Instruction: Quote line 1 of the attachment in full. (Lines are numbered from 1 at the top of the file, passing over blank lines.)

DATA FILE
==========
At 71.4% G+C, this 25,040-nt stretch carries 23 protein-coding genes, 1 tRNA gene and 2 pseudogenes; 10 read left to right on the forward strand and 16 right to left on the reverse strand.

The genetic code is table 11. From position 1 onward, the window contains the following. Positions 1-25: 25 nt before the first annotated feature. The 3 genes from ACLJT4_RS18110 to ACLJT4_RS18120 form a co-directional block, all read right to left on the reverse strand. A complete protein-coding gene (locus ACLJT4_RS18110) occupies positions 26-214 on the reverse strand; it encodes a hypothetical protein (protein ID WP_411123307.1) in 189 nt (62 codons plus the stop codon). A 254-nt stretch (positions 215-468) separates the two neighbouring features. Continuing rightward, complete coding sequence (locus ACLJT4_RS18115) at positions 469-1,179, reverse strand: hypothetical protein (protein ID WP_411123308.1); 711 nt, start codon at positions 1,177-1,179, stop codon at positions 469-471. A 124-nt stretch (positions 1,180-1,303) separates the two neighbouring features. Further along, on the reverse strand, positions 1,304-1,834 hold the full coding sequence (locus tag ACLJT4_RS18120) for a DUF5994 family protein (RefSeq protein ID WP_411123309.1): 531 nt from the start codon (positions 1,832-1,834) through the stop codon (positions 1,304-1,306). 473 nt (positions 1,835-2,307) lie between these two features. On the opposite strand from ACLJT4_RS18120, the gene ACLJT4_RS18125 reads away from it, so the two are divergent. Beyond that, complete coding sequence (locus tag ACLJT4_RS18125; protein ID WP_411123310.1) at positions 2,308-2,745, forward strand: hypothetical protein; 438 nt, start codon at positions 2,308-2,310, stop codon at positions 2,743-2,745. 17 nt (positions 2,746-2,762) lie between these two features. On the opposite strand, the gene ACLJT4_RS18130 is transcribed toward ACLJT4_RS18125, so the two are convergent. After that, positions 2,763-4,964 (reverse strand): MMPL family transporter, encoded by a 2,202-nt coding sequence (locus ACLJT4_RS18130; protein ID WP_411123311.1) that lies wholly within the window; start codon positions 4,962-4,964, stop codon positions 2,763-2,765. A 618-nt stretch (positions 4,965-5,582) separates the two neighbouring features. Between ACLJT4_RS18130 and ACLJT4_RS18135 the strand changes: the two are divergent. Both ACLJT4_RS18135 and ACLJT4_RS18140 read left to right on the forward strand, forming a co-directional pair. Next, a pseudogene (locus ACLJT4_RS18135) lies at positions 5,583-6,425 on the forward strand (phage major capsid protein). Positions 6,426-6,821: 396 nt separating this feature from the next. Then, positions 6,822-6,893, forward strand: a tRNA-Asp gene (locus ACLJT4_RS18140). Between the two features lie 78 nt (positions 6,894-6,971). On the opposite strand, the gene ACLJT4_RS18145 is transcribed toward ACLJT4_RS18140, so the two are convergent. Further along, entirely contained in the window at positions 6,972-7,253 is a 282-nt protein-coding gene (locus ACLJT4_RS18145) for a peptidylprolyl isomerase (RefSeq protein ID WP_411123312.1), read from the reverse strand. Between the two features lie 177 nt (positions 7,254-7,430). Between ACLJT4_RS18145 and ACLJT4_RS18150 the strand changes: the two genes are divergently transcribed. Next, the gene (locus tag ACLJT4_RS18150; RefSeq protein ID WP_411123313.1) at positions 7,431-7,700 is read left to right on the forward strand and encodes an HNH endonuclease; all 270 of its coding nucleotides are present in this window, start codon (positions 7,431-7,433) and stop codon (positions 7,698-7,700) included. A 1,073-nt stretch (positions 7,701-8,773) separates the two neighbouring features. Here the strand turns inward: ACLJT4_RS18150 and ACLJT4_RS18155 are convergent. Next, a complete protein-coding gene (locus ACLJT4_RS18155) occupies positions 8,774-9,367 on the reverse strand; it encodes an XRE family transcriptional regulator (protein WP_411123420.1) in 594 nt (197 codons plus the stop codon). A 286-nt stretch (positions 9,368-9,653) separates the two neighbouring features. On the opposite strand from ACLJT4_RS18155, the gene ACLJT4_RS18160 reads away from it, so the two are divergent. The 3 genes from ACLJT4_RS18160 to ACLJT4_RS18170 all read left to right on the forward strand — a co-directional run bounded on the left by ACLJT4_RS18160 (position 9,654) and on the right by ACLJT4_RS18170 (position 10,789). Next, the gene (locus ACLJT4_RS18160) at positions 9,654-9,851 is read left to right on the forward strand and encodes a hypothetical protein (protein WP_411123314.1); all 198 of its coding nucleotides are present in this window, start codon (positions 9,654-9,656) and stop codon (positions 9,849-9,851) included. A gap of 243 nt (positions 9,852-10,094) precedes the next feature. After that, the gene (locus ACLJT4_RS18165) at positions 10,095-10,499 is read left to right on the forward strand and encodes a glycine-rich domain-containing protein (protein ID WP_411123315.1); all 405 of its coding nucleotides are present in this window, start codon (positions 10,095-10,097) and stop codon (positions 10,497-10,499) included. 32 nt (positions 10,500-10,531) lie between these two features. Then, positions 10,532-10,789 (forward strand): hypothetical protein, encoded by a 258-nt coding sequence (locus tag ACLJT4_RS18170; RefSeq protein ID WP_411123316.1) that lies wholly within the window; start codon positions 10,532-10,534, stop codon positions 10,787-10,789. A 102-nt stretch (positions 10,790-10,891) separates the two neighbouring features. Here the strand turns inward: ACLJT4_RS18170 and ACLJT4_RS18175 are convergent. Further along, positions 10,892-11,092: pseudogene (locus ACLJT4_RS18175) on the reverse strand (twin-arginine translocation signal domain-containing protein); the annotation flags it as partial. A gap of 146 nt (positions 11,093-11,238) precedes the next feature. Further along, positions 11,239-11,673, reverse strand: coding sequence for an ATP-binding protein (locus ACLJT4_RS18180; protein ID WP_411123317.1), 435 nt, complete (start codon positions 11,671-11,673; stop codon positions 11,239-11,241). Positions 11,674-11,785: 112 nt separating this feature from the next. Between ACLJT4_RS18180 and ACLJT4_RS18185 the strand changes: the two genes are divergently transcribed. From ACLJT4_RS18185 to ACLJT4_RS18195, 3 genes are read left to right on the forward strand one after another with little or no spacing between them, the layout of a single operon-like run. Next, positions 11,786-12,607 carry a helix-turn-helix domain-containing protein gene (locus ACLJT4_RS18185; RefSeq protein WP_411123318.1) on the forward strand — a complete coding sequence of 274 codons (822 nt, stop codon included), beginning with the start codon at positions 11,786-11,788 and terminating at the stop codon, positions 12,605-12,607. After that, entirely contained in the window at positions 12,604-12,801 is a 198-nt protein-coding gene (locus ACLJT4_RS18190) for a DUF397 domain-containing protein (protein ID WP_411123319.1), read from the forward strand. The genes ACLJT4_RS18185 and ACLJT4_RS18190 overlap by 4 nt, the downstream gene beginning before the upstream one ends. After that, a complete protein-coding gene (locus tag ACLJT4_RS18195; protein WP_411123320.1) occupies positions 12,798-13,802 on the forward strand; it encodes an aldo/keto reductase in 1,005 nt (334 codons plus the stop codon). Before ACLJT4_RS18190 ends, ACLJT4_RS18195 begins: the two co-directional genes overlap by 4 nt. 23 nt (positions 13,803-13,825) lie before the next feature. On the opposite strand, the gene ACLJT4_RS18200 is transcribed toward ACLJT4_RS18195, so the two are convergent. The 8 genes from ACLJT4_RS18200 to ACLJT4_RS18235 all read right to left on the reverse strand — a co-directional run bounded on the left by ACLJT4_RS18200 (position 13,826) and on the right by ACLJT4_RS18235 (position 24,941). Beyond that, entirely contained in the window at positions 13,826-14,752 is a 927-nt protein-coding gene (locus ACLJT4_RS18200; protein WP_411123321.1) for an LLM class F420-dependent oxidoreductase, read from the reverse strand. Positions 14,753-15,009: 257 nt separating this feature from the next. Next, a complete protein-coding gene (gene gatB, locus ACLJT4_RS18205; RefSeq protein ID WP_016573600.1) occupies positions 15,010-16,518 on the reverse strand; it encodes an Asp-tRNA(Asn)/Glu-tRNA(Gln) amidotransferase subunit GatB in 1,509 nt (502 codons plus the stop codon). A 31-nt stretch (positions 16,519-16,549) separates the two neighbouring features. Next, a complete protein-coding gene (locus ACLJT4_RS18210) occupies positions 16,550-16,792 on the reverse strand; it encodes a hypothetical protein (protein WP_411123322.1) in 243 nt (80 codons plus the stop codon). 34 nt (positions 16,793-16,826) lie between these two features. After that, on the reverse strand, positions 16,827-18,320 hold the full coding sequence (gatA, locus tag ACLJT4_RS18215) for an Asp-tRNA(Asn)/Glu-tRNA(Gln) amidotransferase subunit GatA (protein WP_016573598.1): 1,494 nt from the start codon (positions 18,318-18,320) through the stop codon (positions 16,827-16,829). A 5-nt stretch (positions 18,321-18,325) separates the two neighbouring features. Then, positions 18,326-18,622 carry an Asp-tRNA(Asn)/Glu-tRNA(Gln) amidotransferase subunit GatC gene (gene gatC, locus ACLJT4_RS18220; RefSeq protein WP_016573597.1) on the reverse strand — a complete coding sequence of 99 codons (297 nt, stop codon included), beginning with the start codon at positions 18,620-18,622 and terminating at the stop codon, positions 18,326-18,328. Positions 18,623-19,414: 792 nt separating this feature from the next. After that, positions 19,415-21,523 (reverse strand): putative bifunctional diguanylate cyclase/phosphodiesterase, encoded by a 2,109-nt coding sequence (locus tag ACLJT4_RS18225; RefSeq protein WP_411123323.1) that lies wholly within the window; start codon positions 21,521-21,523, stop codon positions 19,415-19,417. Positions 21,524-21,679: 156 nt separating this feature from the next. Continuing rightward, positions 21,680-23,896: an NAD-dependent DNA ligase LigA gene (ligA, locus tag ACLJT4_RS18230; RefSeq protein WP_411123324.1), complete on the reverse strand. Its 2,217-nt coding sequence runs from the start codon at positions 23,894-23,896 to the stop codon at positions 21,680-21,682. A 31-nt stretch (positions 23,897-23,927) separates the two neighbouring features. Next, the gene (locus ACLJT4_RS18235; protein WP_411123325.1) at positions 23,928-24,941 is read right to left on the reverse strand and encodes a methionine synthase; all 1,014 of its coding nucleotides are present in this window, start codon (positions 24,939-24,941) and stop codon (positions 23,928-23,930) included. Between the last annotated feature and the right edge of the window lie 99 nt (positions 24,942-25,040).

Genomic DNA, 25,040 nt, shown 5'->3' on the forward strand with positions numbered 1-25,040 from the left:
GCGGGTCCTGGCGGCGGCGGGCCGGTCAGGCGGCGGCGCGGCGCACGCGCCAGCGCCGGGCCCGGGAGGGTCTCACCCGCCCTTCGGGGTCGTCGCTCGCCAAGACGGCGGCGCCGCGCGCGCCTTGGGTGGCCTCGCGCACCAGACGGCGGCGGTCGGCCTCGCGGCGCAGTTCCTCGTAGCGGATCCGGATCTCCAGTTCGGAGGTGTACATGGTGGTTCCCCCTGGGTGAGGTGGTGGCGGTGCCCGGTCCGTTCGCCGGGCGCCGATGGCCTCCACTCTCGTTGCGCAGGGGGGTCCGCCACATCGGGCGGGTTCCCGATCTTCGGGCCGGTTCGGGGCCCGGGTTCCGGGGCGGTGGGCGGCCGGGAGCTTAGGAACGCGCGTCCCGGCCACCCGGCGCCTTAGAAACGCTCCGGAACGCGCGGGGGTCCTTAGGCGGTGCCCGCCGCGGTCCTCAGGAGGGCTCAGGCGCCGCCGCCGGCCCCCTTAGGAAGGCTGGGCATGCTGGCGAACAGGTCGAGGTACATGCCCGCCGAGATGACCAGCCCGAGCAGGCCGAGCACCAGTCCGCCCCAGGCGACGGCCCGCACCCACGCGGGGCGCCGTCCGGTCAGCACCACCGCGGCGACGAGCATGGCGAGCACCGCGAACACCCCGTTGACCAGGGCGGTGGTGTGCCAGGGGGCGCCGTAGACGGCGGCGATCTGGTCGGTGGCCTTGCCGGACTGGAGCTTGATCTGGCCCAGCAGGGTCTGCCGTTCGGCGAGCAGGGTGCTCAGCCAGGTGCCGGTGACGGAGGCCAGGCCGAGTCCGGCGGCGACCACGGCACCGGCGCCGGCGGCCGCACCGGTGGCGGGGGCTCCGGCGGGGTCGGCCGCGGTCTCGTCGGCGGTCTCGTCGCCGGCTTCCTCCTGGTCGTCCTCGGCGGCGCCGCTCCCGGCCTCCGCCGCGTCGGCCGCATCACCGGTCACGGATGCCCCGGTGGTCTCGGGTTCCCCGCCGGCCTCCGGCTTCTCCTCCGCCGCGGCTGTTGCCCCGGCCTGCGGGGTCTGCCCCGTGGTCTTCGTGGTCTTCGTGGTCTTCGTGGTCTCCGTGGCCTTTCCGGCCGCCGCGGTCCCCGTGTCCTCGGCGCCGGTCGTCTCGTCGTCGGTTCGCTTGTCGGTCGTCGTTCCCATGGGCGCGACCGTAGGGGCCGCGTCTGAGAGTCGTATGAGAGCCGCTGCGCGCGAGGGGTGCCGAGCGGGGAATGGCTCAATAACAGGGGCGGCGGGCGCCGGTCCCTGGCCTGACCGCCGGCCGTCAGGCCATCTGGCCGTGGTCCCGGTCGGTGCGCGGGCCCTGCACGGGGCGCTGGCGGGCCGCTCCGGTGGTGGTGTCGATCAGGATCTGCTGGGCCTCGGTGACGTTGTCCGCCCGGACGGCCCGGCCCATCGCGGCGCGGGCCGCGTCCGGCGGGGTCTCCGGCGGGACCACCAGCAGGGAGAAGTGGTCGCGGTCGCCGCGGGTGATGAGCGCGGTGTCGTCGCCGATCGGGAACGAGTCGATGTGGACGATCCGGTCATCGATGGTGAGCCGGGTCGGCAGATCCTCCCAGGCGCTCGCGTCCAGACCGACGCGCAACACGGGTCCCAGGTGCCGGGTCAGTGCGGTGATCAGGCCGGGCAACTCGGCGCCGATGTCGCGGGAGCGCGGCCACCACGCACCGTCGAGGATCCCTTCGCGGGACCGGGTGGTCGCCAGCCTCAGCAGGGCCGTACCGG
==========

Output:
At 71.4% G+C, this 25,040-nt stretch carries 23 protein-coding genes, 1 tRNA gene and 2 pseudogenes; 10 read left to right on the forward strand and 16 right to left on the reverse strand.